I’m traveling back from giving a talk to a room full of dieticians about their social responsibilities, in which I emphasised that one of their important tasks is to try to beat back the surge of hyperbole and exaggeration coming out of the Banting and LCHF camps.
There are plenty of posts here on Synapses on the topic, many dealing with Professor Tim Noakes and how his confirmation bias has led him to re-tweeting false and potentially dangerous claims. You’d recall him “just asking questions” on vaccines and autism, or spreading the (false) idea that Sweden had become the first nation to “officially” adopt LCHF as their diet.
As I’ve said many a time, and repeated at the talk last night, some of the ways in which we can aid the spread of scientific literacy is through simply reminding people of the virtues of not overstating the evidence we have for our claims, and also through encouraging people to be consistent in their judgements – if something is wrong in one case, it’s usually wrong in similar cases also.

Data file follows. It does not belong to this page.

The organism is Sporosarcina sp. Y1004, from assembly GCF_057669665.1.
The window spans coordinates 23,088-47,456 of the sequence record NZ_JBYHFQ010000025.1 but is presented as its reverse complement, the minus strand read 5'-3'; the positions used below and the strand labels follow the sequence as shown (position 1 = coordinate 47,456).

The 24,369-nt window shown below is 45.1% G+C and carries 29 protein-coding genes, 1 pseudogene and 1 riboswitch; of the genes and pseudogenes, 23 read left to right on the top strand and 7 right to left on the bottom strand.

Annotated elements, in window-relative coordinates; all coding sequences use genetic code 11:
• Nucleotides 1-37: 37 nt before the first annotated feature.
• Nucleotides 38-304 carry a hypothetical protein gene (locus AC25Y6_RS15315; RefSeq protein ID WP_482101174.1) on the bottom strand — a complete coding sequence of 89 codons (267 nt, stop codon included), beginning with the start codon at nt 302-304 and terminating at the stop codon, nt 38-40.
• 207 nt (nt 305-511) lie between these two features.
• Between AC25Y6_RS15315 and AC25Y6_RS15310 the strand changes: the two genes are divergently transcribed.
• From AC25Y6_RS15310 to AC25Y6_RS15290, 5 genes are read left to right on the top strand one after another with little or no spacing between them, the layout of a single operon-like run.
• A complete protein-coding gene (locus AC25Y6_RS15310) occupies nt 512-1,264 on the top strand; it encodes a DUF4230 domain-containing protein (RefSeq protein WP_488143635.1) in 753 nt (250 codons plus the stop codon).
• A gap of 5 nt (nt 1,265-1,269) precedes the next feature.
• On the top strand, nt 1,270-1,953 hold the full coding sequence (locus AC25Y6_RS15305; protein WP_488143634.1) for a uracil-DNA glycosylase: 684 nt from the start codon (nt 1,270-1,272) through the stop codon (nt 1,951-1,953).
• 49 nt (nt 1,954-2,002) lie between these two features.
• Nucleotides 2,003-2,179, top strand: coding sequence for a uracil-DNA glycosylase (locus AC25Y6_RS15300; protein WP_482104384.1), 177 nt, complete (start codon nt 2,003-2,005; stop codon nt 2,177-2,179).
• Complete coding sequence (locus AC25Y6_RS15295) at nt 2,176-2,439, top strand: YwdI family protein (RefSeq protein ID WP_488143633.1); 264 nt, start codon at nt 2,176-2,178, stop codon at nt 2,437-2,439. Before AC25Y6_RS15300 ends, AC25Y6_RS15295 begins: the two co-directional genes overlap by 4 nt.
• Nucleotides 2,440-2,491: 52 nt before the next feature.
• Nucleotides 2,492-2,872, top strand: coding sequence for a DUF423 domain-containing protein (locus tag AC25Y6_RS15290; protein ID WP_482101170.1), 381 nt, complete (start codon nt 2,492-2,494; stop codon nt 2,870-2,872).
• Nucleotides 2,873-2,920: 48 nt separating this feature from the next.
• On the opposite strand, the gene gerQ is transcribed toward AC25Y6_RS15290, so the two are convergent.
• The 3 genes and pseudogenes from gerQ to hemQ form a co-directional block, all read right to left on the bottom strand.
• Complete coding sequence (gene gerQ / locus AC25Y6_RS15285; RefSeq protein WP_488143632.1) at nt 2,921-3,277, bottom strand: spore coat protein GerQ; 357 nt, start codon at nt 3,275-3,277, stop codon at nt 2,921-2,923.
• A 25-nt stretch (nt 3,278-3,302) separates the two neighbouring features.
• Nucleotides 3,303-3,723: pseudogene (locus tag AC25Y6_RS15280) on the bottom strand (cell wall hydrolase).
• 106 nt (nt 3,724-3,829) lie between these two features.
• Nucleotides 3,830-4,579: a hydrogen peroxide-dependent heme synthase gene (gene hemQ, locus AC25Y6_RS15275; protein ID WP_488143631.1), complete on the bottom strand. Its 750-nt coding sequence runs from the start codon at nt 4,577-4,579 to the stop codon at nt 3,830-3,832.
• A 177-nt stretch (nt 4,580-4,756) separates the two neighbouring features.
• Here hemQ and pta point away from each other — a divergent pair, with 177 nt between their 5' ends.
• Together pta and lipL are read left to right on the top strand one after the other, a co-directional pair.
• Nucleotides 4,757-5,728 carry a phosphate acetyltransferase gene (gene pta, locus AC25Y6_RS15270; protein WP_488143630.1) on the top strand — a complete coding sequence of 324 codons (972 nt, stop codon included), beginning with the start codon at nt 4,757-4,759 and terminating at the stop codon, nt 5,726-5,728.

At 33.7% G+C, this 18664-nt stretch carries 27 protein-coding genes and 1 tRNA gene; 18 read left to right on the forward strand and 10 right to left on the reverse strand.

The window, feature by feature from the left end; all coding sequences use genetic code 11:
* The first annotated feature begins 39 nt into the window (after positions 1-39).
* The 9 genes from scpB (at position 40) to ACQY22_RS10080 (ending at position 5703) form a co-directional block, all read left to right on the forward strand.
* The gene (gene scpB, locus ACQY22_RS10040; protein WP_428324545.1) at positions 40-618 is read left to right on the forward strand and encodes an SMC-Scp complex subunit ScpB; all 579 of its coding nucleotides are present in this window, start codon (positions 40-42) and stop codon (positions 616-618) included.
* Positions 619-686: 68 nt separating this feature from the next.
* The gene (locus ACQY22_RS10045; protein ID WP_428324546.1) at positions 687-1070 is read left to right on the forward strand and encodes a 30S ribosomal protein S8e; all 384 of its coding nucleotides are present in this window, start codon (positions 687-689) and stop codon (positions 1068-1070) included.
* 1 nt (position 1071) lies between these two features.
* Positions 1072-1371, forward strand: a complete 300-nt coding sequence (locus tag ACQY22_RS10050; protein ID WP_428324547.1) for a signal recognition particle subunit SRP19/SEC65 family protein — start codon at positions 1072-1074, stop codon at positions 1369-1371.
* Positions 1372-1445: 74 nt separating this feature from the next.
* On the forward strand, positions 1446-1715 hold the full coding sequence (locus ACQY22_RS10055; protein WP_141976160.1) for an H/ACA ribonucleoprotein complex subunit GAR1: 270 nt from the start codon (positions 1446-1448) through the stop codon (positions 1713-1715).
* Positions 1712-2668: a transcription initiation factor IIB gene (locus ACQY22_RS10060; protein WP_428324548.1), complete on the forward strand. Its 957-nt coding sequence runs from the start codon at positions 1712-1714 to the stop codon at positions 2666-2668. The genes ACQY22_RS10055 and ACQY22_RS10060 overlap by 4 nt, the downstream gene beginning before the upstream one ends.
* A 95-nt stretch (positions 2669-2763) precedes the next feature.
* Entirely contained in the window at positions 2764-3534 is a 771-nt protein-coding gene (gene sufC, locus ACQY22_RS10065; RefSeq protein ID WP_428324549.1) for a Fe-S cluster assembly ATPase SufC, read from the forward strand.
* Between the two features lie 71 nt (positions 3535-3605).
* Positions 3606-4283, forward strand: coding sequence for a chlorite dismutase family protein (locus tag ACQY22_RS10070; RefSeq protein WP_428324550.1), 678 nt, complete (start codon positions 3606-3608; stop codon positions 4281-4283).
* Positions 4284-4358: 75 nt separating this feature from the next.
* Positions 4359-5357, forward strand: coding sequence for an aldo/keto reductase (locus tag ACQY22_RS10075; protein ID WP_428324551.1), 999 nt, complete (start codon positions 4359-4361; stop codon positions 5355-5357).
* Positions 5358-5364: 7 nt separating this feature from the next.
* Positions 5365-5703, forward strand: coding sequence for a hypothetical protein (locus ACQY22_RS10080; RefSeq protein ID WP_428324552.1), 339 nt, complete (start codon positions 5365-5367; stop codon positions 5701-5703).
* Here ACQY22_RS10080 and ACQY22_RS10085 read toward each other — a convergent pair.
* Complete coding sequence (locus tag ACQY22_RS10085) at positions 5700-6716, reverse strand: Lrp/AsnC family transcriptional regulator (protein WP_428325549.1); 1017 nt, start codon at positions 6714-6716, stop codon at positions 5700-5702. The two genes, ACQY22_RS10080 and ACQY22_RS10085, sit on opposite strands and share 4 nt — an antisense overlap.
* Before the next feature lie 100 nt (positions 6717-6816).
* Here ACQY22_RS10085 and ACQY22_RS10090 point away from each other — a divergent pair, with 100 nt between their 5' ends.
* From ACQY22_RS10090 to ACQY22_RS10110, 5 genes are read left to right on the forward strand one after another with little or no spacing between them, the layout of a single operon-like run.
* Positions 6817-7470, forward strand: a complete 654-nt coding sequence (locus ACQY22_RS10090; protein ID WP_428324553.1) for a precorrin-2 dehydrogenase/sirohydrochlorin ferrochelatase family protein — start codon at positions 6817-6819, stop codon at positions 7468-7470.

A recent example of salesmanship trumping science arrived in time to include in my remarks, and I also want to note it here for folks who have been following the topic. Yesterday morning, Prof. Noakes tweeted
Turns out the cranks and mavericks were right. Experts were wrong. Completely and utterly wrong. Damagingly wrong. http://t.co/hBWBNfMDqe
— Tim Noakes (@ProfTimNoakes) May 21, 2015
The text of the tweet is a quote from the linked post, so not Noakes’ words, but I am fairly confident that he endorses the sentiment seeing as he’s frequently said similar things. Many times, they have in fact been described as “tipping points”, which makes one wonder how many tipping points are necessary before whatever it is actually gets around to tipping.
Anyway – if you go read the post that is linked to in the Tweet, you’ll find that it’s a smug “I told you so” by Dr Malcolm Kendrick, author of “The Cholesterol Con”. What he wants to gloat about is that he was right all along, and that in short, “cholesterol is healthy, saturated fat is healthy, salt is healthy and sugar is unhealthy”. Speaking of the 2015 Dietary Guidelines Advisory Committee’s (DAG) report, he says:
The entire report, I believe, stretches to about a bazillion pages. However, here are four of the highlights.
Cholesterol is to be dropped from the ‘nutrients of concern’ list. [I love that phrase ‘nutrient of concern’].
Saturated fat will be… ‘de-emphasized’ from nutrients of concern, given the lack of evidence connecting it with cardiovascular disease.’ [Whatever de-emphasizing may be. Pretending you never said it in the first place, I suppose].